While having women in combat is still years away, top leaders in the Army and Marine Corps are backing an initiative to require females to register for the draft. Ever since U.S. Defense Secretary Ashton Carter removed all gender-based restrictions on combat and infantry roles last year, both branches as well as the Navy have opened up numerous military jobs to any service member.
During a Capitol Hill hearing on Tuesday, Army Chief of Staff General Mark Milley and Marine Corps Commandant General Robert Neller told senators that complete integration of many jobs would take years. According to them, there are still many logistical and cultural issues that need to be worked out.
As reported by NBC News, the new gender-based military rules allow women to work in approximately 220,000 jobs that were previously only open to men. Some of these positions include top spots in special operations units and the infantry.
One particular snag to overcome is the administration of the Selective Service System. Currently, the system requires all males between ages 18 and 26 to register for possible involuntary military service.
Women were previously excluded from combat roles by military policy and prior legal proceedings have put battlefield gender-related restrictions in place. With the exemption taken away, policymakers will now have to address changes to the draft system.
Navy Secretary Ray Mabus, Jr. believes social questions regarding the drafting of women must be weighed against the reality of national security and military readiness. He suggested “a national debate” would help decide the issue.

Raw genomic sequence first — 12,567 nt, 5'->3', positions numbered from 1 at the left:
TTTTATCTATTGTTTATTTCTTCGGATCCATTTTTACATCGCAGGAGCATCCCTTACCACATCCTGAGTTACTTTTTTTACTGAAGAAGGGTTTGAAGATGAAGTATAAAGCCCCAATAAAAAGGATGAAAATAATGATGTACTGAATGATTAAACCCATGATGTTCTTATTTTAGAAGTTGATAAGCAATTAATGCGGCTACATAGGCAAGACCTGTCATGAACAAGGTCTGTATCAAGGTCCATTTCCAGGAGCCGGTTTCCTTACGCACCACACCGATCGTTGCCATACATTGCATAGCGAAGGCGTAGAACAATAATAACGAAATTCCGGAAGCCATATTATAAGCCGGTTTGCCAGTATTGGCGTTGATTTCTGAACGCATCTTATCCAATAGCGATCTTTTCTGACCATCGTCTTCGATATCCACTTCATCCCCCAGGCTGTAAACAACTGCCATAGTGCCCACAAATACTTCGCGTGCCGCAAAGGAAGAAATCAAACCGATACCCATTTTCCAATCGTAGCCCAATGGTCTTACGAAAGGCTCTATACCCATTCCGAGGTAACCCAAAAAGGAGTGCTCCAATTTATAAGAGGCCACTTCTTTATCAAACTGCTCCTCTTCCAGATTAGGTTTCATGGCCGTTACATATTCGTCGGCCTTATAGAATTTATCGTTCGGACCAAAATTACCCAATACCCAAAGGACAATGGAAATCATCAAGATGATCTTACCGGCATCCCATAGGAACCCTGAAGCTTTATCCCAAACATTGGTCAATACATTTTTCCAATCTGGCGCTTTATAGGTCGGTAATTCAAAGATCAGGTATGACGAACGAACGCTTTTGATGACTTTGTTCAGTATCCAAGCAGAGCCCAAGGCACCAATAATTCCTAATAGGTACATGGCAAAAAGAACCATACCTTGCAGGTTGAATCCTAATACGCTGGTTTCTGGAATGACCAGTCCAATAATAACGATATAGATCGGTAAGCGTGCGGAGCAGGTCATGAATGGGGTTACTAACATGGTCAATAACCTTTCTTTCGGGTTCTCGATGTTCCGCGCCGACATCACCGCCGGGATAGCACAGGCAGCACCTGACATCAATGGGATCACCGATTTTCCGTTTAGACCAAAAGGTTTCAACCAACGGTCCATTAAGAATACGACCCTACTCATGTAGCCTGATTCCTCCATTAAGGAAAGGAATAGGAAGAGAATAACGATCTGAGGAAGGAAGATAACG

Nonetheless, the military leaders were quite clear in their valuation.
“It’s my personal view in light of integration that every American physically qualified should register for the draft,” Neller said. Milley repeated his colleague by saying registration should be required by all capable men and women.
Democratic Senator Claire McCaskill of Missouri supported the generals’ comments, but Republicans on the Senate Armed Services Committee spent much of the hearing condemning the removal of the gender limitations by Carter. Many questioned if job standards would be lowered to accommodate women in combat.
Mabus responded to the charge by saying it is both illegal and unacceptable to ease physical standards based on gender, indicating that “it would endanger not only the safety of Marines, but also the safety of our nation.” Quotas for positions have not been set according to both Milley and Neller.
“I am concerned that the department has gone about things backward. This consequential decision was made and mandated before the military services could study its implications, and before any implementation plans were devised to address the serious challenges raised in studies.”
The only female veteran on the Senate committee, Iowa Senator Joni Ernst, supported the gender-related initiatives. However, she stressed that standards must not be lowered just to bump the number of women in combat jobs.
“We need to ensure we don’t set up men or women for failure,” she said. “It’s clear we need to ensure that we’re taking into account the impact this could have on women’s health.”
At Tuesday’s hearing, Army officials pointed out that over 9,000 women have already received the Combat Action Badge for engagements during the Iraq and Afghanistan wars. They also noted that more than 1,000 women in combat have been killed or wounded while fighting.
[Photo by Scott Olson/Getty Images]